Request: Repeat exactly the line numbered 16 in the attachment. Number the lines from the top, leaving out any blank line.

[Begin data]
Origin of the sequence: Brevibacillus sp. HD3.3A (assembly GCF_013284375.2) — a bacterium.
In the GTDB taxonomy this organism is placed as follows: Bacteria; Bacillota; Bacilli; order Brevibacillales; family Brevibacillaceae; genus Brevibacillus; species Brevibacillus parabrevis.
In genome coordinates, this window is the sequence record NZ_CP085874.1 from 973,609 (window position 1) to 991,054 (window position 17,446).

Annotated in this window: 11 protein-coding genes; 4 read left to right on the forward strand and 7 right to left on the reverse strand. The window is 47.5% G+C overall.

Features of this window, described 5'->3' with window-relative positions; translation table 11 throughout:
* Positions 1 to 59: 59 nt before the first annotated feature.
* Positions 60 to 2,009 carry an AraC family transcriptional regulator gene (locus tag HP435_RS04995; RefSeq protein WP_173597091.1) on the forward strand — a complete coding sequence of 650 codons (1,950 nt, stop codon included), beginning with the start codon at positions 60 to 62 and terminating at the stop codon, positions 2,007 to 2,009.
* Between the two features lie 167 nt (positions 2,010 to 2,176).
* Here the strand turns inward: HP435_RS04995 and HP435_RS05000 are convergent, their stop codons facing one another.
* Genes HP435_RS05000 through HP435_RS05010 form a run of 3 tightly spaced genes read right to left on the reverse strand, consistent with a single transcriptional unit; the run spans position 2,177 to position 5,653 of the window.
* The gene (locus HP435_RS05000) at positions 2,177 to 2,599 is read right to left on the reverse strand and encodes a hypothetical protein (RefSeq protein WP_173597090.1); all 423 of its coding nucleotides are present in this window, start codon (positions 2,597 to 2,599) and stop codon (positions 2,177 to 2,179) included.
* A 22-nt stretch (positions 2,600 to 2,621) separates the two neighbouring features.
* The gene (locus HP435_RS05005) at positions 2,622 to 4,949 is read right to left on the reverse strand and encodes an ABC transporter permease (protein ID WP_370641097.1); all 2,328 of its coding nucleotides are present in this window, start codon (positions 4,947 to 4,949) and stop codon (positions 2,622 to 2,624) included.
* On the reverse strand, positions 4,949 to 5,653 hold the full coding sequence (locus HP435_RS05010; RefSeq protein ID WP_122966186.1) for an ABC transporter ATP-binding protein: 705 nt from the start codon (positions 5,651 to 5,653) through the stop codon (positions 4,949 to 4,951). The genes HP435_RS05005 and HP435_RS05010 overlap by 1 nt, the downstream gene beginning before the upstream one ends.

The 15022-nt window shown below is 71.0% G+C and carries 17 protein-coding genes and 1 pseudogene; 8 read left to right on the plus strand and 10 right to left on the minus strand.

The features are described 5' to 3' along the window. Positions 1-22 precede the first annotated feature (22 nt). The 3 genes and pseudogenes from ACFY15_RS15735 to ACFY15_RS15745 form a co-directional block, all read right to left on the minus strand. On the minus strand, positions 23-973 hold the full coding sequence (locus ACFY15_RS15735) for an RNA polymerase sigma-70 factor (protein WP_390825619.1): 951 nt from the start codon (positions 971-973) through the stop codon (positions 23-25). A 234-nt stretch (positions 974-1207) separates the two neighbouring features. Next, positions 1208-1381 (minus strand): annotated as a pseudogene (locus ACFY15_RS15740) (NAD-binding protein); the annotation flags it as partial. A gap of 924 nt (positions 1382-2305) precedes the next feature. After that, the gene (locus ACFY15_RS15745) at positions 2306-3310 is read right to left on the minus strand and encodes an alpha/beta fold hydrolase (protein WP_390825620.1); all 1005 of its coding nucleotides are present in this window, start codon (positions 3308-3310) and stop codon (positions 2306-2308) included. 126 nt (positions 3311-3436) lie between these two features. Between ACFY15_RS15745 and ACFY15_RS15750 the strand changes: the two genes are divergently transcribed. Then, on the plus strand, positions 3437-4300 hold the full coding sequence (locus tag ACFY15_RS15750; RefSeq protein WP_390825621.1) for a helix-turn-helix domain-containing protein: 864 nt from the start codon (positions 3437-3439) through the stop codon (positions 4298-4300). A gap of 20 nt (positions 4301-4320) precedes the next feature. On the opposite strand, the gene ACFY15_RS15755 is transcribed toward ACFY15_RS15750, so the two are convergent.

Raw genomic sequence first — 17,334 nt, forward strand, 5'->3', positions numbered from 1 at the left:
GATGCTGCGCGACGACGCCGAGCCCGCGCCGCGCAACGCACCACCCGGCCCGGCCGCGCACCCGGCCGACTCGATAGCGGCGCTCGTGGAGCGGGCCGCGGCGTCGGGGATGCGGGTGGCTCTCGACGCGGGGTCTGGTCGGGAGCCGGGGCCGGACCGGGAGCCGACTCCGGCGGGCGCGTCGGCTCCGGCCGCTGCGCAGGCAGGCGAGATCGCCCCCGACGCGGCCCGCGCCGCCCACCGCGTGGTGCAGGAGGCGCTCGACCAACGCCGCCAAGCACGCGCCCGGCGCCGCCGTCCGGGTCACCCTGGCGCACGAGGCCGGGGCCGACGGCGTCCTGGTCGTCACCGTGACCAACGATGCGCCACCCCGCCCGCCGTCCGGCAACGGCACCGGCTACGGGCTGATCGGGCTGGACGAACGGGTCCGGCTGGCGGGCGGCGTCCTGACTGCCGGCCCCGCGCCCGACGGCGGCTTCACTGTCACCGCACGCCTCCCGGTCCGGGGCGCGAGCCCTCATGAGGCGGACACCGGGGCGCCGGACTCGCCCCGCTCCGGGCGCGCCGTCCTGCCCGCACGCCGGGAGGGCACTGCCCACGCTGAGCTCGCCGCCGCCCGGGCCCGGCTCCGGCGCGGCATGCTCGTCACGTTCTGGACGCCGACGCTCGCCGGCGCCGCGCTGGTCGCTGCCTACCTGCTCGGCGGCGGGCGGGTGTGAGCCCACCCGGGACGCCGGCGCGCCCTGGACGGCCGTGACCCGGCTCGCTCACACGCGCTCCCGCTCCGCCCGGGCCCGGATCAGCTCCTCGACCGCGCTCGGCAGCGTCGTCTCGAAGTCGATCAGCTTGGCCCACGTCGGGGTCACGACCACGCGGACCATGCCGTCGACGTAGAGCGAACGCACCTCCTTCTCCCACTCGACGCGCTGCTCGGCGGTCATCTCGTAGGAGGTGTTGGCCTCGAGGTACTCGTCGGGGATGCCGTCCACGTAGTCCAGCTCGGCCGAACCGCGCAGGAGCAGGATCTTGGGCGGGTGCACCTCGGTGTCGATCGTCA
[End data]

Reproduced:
The features are described 5' to 3' along the window. Positions 1-22 precede the first annotated feature (22 nt). The 3 genes and pseudogenes from ACFY15_RS15735 to ACFY15_RS15745 form a co-directional block, all read right to left on the minus strand. On the minus strand, positions 23-973 hold the full coding sequence (locus ACFY15_RS15735) for an RNA polymerase sigma-70 factor (protein WP_390825619.1): 951 nt from the start codon (positions 971-973) through the stop codon (positions 23-25). A 234-nt stretch (positions 974-1207) separates the two neighbouring features. Next, positions 1208-1381 (minus strand): annotated as a pseudogene (locus ACFY15_RS15740) (NAD-binding protein); the annotation flags it as partial. A gap of 924 nt (positions 1382-2305) precedes the next feature. After that, the gene (locus ACFY15_RS15745) at positions 2306-3310 is read right to left on the minus strand and encodes an alpha/beta fold hydrolase (protein WP_390825620.1); all 1005 of its coding nucleotides are present in this window, start codon (positions 3308-3310) and stop codon (positions 2306-2308) included. 126 nt (positions 3311-3436) lie between these two features. Between ACFY15_RS15745 and ACFY15_RS15750 the strand changes: the two genes are divergently transcribed. Then, on the plus strand, positions 3437-4300 hold the full coding sequence (locus tag ACFY15_RS15750; RefSeq protein WP_390825621.1) for a helix-turn-helix domain-containing protein: 864 nt from the start codon (positions 3437-3439) through the stop codon (positions 4298-4300). A gap of 20 nt (positions 4301-4320) precedes the next feature. On the opposite strand, the gene ACFY15_RS15755 is transcribed toward ACFY15_RS15750, so the two are convergent.